As you do not understand the world, and deal with it with this wrong understanding of it, the world will recoil upon you, and this recoiling is what is known as the effect of Karma. While your dealings with the world may be called Karma, the recoil of the world upon you is the effect of Karma. The world will not redound upon you if you deal with it with an understanding of its real nature. But you deal with it with a prejudiced notion in regard to it, and with a subtle desire to utilise it as an instrument in the satisfactions of your desires. We should not use the world as an instrument for our satisfaction. If we try to use it in this manner, the world will try to use us, also, as an instrument. It will give us tit for tat. As we behave with the world, so the world will behave with us. We should not regard ourselves as the centre of the world, who should be served by the world. We cannot regard ourselves as masters and treat the world as a servant. If we put on this attitude of superiority regarding the world, the world will behave towards us in a similar manner, and treat us as servants, kick us now and then, and make us suffer, not merely in this life, but through a series of lives. This is the Samsara in which we are entangled. This is Jiva's Bahihprajnata, and its consequences.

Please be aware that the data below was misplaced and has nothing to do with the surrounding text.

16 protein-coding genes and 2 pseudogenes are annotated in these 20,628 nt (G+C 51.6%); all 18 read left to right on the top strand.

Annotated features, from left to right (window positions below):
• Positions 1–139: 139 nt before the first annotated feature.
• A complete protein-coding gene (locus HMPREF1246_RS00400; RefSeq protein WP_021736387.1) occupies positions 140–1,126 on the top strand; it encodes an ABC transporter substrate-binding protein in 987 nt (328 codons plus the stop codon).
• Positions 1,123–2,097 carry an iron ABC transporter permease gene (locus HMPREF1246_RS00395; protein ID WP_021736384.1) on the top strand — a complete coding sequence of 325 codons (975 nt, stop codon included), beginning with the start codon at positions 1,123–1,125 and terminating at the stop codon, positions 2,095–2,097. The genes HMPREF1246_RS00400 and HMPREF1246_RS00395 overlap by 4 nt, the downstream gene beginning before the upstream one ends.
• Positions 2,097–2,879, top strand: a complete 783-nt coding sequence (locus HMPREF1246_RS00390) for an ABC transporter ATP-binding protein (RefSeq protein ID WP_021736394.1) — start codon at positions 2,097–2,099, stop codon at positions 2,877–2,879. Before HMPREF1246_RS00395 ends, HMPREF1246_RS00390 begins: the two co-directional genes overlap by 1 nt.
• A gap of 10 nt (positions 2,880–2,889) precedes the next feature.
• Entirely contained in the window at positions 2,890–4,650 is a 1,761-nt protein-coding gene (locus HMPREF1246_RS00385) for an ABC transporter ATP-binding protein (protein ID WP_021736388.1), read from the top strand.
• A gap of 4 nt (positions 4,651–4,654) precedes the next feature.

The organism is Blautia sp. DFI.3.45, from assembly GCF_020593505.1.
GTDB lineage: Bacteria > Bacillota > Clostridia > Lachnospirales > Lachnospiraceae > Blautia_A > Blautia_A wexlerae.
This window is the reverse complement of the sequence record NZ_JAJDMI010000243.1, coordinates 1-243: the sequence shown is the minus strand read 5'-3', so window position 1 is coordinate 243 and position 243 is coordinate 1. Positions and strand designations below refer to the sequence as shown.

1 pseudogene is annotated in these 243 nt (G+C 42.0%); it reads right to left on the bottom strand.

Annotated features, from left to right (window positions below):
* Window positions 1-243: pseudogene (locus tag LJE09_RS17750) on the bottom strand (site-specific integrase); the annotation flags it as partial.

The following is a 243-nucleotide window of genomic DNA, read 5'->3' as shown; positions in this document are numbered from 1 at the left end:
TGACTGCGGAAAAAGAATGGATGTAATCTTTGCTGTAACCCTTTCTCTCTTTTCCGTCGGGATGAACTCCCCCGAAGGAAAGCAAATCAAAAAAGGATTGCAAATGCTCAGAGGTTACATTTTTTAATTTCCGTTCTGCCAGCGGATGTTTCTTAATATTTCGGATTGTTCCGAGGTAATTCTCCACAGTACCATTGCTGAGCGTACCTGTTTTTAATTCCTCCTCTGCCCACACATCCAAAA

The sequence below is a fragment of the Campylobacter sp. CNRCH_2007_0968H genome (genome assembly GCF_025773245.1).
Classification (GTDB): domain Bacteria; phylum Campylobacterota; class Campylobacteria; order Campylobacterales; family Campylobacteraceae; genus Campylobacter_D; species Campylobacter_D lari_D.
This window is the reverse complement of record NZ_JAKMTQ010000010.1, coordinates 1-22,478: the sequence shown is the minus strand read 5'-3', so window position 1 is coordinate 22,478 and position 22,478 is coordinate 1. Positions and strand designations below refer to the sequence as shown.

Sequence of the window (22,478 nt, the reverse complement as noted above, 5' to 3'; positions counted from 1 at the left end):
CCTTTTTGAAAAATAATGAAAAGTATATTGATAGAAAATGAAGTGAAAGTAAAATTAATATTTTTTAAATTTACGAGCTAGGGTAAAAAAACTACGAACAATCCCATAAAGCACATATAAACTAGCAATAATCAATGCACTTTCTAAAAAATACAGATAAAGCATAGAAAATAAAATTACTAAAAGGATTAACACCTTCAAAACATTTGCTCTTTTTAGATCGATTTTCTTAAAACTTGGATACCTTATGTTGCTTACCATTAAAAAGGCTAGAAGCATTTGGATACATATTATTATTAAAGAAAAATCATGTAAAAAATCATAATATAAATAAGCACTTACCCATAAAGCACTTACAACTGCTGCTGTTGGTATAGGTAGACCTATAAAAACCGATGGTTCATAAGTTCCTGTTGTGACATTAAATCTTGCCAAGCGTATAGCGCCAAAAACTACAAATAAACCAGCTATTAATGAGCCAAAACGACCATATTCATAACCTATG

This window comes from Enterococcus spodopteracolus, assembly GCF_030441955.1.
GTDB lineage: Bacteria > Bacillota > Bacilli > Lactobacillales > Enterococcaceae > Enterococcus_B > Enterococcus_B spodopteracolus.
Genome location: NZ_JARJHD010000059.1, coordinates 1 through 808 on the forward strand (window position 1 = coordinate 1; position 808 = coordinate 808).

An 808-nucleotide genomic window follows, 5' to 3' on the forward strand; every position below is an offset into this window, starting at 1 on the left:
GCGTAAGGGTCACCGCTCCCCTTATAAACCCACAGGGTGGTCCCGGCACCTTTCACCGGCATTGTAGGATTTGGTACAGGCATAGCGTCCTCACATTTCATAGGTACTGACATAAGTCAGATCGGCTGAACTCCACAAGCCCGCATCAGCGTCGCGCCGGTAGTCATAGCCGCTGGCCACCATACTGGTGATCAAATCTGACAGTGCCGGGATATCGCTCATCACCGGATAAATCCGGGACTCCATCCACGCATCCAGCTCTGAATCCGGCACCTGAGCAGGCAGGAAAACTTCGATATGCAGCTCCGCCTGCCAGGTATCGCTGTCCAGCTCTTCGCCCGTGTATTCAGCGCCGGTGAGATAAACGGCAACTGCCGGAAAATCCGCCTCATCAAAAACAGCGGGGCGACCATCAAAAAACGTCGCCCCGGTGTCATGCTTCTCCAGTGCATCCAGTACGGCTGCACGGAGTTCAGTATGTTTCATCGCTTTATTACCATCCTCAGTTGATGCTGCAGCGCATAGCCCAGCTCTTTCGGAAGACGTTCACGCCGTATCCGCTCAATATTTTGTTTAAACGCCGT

Isvara's Bahihprajnata is a liberated state. It is capable of being simultaneously aware of all creation, while we here are aware of a few things by succession. We cannot think even two things at the same time. How, then, to think of all things at the same time? While the consciousness of the Virat is simultaneity of existence – therefore it is Omniscience, Sarvajnatva – the Jiva's consciousness is successive, operating by jumps from one to another, and so it cannot comprehend all things. It is Alpajna, little-knowing. While Virat is everywhere, Sarvantaryarmin, the Jiva is Aikadesika, existing only at one place. We cannot occupy two seats at the same time, while Isvara can occupy all seats at the same time. While the Virat is Sarvasaktiman, All-powerful, Almighty, because of His simultaneous association with everything, the Jiva is Alpasaktiman, impotent, with no power, because he is dissociated from things. The power of the Virat is not due to grasping things with His hands, but due to His being immanent in all things. His knowledge is insight, not perception. The consciousness or knowledge of the Virat is an intuition of the whole cosmos, while the consciousness of the Jiva in the waking state in regard to the objects is a sensory perception; it is not an insight. We have no insight into things, and we have no intuition of objects. Because of that reason, we cannot have power over things. We are weak in our wilt and in our body. We desire, but we cannot fulfil our desires, because of this weakness of ours. Our desires are our weakness; and the Virat's strength is His desirelessness. The more you desire, the weaker do you become; the less you desire, the stronger you are, so that the highest state of desirelessness is the state of the Virat or Vaisvanara. It is here that the Jiva transfers itself to Isvara, and does not long for things, and so does not hate things. This Mantra of the Mandukya Upanishad is a description of the first quarter of the Atman; the first stage of the investigation of consciousness in its relation to waking life, both individually and cosmically, called respectively, Visva and Vaisvanara, or Jiva and the Virat.